Almost 5,000 children under 11 had to be counselled for bullying and cyberbullying last year, Childline has revealed.
The national helpline said young children were regularly being targeted by peers online, at school and in their neighbourhoods.
And bullying was the most frequently discussed problem for under-11s who contacted its counsellors, the charity added.
Childline said young children were regularly being targeted by peers online, at school and in their neighbourhoods (file photo)
A total of 19,681 children and teenagers contacted Childline in 2017/18 about bullying, with around half aged 12 to 15.
The figures were released ahead of Anti-bullying Week, starting today, to highlight the scale of the problem facing youngsters.
Childline service manager Wendy Robinson said: ‘Every year thousands of young people receive counselling from us having suffered bullying and cyberbullying.
‘These experiences can have a devastating impact on their lives, potentially leading to low self-esteem, anxiety, depression and in the very worst cases, suicide.
‘Whether it’s happening online or in the real world, it is vitally important that any young person who is experiencing bullying talks to someone they trust, be it a friend, parent, teacher or a Childline counsellor.’
Earlier this year, a study by the NSPCC, which runs Childline, found schools are sending increasing numbers of children for mental health treatment amid an explosion of depression.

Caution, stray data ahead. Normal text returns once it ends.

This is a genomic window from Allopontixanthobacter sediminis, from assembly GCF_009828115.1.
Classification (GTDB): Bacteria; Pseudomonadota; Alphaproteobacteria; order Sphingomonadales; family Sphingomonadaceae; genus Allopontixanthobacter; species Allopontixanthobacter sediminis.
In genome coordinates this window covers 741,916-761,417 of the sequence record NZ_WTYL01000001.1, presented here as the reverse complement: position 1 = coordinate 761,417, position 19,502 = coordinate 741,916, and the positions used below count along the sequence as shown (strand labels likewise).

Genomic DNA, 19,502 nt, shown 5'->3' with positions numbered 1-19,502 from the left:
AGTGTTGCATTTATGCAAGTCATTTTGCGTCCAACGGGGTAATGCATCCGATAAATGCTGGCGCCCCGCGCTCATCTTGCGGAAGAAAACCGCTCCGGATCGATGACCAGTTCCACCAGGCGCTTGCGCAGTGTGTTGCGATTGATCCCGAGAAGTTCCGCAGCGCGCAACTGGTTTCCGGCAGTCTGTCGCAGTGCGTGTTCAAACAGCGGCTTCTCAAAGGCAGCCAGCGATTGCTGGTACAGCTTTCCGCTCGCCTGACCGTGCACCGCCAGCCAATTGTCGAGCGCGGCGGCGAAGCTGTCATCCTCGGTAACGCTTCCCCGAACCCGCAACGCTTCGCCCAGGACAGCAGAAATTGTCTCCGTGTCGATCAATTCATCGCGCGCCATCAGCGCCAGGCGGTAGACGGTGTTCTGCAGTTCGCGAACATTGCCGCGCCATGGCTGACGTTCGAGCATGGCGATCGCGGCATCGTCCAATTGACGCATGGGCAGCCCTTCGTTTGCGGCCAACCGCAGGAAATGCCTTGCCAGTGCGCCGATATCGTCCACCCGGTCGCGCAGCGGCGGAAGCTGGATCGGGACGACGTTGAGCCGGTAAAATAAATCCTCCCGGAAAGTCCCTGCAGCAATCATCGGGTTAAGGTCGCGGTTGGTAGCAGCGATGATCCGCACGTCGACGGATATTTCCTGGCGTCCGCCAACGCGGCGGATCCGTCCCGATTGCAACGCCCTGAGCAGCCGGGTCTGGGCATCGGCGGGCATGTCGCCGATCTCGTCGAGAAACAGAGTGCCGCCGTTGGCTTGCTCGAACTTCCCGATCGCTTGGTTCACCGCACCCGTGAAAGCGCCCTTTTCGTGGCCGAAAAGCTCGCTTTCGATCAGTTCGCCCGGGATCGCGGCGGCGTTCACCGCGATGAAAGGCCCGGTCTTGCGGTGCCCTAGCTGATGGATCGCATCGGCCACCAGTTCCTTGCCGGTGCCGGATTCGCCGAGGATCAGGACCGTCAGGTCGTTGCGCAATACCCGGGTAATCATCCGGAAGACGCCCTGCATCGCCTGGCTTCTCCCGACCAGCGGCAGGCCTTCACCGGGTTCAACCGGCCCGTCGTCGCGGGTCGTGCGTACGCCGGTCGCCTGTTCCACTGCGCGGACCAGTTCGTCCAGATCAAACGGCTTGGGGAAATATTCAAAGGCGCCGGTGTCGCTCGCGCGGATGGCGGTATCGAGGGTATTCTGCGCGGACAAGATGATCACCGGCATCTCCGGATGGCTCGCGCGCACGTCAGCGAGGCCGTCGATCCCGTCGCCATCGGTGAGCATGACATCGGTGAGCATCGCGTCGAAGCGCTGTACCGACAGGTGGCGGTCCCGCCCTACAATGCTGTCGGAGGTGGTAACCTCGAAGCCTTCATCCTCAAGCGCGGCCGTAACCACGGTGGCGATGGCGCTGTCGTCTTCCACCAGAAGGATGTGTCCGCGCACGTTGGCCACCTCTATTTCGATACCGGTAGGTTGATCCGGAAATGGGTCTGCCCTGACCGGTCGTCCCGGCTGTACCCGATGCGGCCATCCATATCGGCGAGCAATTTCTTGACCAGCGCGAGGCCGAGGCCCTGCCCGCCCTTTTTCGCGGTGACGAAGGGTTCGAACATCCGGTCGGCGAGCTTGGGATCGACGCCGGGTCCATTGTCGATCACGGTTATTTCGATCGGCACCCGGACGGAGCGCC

A total of 19,681 children and teenagers contacted Childline in 2017/18 about bullying, with around half aged 12 to 15 (file photo)
The number of referrals by schools seeking mental health treatment for troubled pupils has shot up in the past four years. Across 53 NHS Trusts, there were 34,757 referrals in 2017-18, compared with 25,140 in 2014-15.
Many experts blame the rise of cyberbullying for the trend, as many children now have no escape from their tormentors, who can reach them at all hours via their smartphones.
Mrs Robinson added: ‘We hope that Anti-bullying Week encourages young people to remember how their actions and words can impact other children and teenagers.’
In May, Esther Rantzen, who set up Childline, said it had more youngsters calling about depression than about abuse.
She added: ‘With the loss of the extended family and the loss of the community, it means that young people that have some really distressing problem in their lives come to us.
‘It has been creeping up for the last ten years.’